I claim no great insight.

     

    Everything I know about Apple Market Economics is from the discussions on Asymco.com, by Horace Dediu.

  • Reply 33 of 36
    Quote:
    Originally Posted by JamesMac View Post

     

     

    Interesting post.  Sounds a little like IBM before Lou Gerstner took over and transitioned IBM into a services company (albeit that was primarily business customers not consumers).    Just goes to show that it can be done successfully.

     

    The one tiny little detail that you may have overlooked can be illustrated by the following question:

     

    How much revenue does Apple make from  ITMS, App Store, iBooks, in App purchases, iAds and iCloud from customers using non-Apple hardware?  

     

    If the answer is zero or close to zero, then the whole business will still be predicated on iPhone and iPad sales.  With iPhone sales now at 13% of the smart phone market and declining, even if those customers spend far more than average, it's still going to limit growth versus a competitor who is at 80% and increasing.  

     

    Nasty little side note is that apparently some slimy Apple users have installed Gmail, YouTube and Maps :)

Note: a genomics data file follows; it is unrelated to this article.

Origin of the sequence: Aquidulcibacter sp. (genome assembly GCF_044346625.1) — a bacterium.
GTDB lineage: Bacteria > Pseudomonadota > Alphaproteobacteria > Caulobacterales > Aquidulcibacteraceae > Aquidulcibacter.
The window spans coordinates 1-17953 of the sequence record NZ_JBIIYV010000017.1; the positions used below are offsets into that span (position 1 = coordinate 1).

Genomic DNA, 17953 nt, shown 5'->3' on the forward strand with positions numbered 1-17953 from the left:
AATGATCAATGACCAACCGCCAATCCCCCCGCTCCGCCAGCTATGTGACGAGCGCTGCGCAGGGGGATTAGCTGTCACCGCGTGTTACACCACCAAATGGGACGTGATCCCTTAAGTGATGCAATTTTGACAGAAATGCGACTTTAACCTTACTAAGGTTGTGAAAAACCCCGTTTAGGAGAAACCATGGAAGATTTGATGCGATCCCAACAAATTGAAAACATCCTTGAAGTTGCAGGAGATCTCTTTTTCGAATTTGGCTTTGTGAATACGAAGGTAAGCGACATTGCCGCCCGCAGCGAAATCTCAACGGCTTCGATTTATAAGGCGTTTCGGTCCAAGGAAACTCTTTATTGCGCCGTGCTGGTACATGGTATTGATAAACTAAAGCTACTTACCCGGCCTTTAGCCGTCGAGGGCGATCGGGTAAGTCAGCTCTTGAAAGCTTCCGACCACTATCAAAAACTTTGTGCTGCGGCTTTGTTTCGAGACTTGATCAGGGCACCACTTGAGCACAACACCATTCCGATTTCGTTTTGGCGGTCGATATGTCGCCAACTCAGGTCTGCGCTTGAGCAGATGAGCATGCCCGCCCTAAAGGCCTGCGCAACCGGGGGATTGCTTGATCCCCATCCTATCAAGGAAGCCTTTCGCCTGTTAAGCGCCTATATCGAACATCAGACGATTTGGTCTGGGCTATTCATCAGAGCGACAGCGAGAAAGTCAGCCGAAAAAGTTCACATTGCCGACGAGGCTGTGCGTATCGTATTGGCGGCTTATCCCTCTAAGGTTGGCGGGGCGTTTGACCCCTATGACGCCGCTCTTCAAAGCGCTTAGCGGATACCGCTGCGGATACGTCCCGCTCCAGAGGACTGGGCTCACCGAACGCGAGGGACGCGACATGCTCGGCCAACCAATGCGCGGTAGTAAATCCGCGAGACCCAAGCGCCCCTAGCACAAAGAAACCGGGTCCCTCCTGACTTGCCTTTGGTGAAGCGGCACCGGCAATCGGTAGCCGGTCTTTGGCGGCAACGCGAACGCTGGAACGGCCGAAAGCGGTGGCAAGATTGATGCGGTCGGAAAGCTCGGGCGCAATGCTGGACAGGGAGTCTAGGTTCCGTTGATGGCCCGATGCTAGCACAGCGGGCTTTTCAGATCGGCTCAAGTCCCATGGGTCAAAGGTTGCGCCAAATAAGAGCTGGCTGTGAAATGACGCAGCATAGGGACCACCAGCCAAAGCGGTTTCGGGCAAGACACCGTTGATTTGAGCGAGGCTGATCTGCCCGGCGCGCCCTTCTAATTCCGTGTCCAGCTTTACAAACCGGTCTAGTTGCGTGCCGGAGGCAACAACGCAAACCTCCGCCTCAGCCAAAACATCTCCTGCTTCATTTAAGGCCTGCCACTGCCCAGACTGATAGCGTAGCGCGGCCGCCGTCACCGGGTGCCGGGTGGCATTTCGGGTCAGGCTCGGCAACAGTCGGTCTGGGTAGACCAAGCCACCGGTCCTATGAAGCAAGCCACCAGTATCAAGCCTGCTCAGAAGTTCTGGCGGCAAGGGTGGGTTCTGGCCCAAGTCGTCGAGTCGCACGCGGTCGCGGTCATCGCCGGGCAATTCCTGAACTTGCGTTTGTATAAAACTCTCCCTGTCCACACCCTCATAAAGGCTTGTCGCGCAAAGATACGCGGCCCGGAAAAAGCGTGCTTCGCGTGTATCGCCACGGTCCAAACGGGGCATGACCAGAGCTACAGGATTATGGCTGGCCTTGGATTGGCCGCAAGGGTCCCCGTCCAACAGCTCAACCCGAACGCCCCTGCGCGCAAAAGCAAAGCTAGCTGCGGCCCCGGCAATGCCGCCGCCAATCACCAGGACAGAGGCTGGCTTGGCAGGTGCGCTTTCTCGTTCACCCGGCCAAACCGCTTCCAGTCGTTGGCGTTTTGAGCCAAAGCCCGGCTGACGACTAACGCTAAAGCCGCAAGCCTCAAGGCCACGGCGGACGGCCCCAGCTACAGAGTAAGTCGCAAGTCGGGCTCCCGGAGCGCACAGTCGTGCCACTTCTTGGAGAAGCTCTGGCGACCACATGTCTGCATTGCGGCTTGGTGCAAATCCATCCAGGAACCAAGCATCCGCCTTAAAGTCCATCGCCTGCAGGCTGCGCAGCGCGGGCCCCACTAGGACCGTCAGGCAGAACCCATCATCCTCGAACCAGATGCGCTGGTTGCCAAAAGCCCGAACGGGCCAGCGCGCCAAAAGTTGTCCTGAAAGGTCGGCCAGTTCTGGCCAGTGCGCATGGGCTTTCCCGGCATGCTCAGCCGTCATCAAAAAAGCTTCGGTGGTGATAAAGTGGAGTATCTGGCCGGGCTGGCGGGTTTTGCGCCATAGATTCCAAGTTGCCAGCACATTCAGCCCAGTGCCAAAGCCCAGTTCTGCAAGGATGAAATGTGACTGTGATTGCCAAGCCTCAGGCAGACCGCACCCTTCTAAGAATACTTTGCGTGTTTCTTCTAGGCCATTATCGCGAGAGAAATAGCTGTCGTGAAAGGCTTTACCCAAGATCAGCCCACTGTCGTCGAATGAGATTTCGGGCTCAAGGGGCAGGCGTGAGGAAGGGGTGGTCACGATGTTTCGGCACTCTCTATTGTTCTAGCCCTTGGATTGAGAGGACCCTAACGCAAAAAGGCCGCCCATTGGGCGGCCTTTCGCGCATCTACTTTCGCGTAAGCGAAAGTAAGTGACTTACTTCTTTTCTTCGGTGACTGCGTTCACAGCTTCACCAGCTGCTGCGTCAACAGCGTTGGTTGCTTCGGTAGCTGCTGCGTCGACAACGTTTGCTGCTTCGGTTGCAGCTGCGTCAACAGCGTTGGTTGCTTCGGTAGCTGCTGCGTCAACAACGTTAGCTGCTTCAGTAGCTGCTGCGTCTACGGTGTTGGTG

last point first.

    last) You apparently confused me with a google hater.  I'm a gmail domain owner.  It's not nasty. 

     

    1) sounds nothing like IBM.  The IBM model is predicated on arbitrage labor rates and holding mainframes hostage, not on building a new delivery model for small and large businesses to implement commerce on their own.

     

    2) razors for razor blades.  You're worrying about why gillette won't support schick razors, while Apple is selling a shaving experience.  

    No one likes to get nicked while shaving.   All numbers lead that more people switch to iOS than away, and the first purchase may be due to economics, or ignorance (never owned a razor before… let's try this 99cent bic).   Once you realize that you're getting a lousy shave, you'll switch, if you can afford to, and if you can't, well, maybe we'll be  less expensive in a couple years, or you'll have more economic means.

     

    The tiny little detail you're ignoring is that 20% of the capita controls 75% of the non-food, non-energy consumer commerce.  

    And if the 'sellers' to those 20% can build a more compelling [consumer delight, lower cost to build, lower cost to operate, more $$ per transaction, less loss, and more return customers] experience with Apple, then all is good.

     

    The detail you think is missing is actually just part of the very long game plan.

    1) build a device that people value

    2) extend that device into app environment developers can exploit

    3) build in services that commerce requires

           - security 

           - frictionless point of purchase ['1-Touch']

           - payment services

           - delivery